Scoring Some Victories
ABN Amro is a prime example. Its share price has stagnated for the past seven years, as the bank has lagged its rivals in cutting costs and focusing on its most profitable business lines. Enter the Children's Investment Fund Management, a London hedge fund known as TCI that owns about 1% of the bank's stock. It kicked off a shareholder campaign in late February to break up the bank's far-flung operations.
TCI, with an estimated $6.5 billion under management, has already earned a reputation as one of Europe's most aggressive investors. In 2005, the secretive fund led a shareholder revolt that derailed a planned merger of the London Stock Exchange with Frankfurt's Deutsche Börse, and led to the resignation of Deutsche Börse's hard-charging Chief Executive Officer Werner Seifert (see BusinessWeek.com, 5/23/05, "A Little Fund with Big Demands").
Other activist investors have scored equally impressive victories. Knight Vinke Asset Management, a hedge fund run by the Dutch-born Eric Knight, forced Dutch group VNU, the owner of AC Nielsen Research, to abandon a planned $7 billion acquisition of a U.S. market research group. That led, in turn, to the sale of VNU last year to a group of private equity investors.
Worth the Push
Just this month, U.S. real estate investment fund Colony Capital teamed up with French luxury mogul Bernard Arnault, in a bid to force retailer Carrefour to sell off its real estate holdings (see BusinessWeek.com, 3/8/07, "Scent of a Bargain for European Tycoons").
Hedge funds such as TCI often hold as little as 1% or 2% of shares in companies they target. But they can still bring down big prey, by allying with other disgruntled shareholders. That isn't terribly hard to do at outfits such as Carrefour and ABN Amro, that have suffered years of weak stock-market performance.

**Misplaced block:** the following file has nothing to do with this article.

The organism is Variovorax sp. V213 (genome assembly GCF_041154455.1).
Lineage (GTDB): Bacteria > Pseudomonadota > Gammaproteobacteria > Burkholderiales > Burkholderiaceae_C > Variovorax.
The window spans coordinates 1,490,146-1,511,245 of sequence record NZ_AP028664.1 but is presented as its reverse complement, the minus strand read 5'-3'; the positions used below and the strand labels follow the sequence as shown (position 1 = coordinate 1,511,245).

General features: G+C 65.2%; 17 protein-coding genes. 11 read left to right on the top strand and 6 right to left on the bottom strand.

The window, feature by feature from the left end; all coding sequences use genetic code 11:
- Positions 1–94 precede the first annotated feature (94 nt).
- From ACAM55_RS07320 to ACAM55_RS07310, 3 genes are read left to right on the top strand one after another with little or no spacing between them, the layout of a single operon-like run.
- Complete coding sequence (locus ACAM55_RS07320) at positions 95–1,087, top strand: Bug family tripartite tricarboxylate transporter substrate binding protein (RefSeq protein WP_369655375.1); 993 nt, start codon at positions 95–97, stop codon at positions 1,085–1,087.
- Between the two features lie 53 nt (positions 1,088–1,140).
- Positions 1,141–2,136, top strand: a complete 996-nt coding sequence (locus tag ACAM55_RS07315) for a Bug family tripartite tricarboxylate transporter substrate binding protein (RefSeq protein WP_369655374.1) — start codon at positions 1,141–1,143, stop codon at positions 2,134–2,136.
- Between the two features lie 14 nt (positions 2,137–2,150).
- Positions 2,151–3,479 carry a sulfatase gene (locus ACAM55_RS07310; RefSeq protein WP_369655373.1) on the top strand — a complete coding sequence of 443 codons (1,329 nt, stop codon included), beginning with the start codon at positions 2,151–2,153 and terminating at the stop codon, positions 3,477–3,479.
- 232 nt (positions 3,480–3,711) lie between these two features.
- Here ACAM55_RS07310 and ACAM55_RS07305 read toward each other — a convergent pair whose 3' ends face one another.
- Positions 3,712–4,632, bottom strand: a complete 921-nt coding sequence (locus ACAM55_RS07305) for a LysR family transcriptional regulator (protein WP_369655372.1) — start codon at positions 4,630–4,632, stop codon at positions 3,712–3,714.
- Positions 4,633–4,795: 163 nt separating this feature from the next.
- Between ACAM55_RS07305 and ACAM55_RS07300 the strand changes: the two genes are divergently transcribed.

Certainly, investors have an incentive to keep pushing. A European hedge fund run by New York-based Atticus Capital, which teamed up with TCI on the Deutsche Börse-LSE battle, returned an astonishing 62% to investors, according to data gathered last year for Institutional Investor magazine. With $9.2 billion under management, Atticus vaulted from 62nd to 21st place in the magazine's ranking of the world's biggest hedge funds. TCI ranked 46th.
Lots of Hurdles
Despite the attention lavished on the Barclays-ABN mating dance—and the potential involvement of other banks—analysts say there's no sign yet that a deal for ABN could spur a wave of other cross-border mergers in Europe. As in ABN's case, tie-ups with foreign banks can be complicated by political and regulatory resistance. Just witness the fight ABN faced trying to take over Italy's Antonveneta Bank in 2005. What's more, says Huston, "Cross-border deals are always going to be harder than in-market deals, because the potential for cost savings is much less."
But with ABN shares up nearly 10% on Mar. 19, the hedge funds already have something to cheer about. And, says Young, "These guys aren't shy. They're raising money hand over fist, and they're going to put it to work. So we're expecting even more of this kind of activity."